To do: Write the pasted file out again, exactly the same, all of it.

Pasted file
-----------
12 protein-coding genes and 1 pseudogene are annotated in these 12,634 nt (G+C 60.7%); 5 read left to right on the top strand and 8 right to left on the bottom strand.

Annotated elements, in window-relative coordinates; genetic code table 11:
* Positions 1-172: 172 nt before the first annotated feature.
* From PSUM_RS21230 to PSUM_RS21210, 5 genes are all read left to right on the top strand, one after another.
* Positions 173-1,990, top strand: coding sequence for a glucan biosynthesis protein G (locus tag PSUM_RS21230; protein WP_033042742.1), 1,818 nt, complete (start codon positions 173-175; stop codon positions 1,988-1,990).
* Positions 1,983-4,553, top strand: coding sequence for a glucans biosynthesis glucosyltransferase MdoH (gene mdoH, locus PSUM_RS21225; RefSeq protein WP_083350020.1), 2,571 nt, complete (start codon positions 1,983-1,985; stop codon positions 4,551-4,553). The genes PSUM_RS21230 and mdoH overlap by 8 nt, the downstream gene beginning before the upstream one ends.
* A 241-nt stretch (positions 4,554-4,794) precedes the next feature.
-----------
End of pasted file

12 protein-coding genes and 1 pseudogene are annotated in these 12,634 nt (G+C 60.7%); 5 read left to right on the top strand and 8 right to left on the bottom strand.

Annotated elements, in window-relative coordinates; genetic code table 11:
* Positions 1-172: 172 nt before the first annotated feature.
* From PSUM_RS21230 to PSUM_RS21210, 5 genes are all read left to right on the top strand, one after another.
* Positions 173-1,990, top strand: coding sequence for a glucan biosynthesis protein G (locus tag PSUM_RS21230; protein WP_033042742.1), 1,818 nt, complete (start codon positions 173-175; stop codon positions 1,988-1,990).
* Positions 1,983-4,553, top strand: coding sequence for a glucans biosynthesis glucosyltransferase MdoH (gene mdoH, locus PSUM_RS21225; RefSeq protein WP_083350020.1), 2,571 nt, complete (start codon positions 1,983-1,985; stop codon positions 4,551-4,553). The genes PSUM_RS21230 and mdoH overlap by 8 nt, the downstream gene beginning before the upstream one ends.
* A 241-nt stretch (positions 4,554-4,794) precedes the next feature.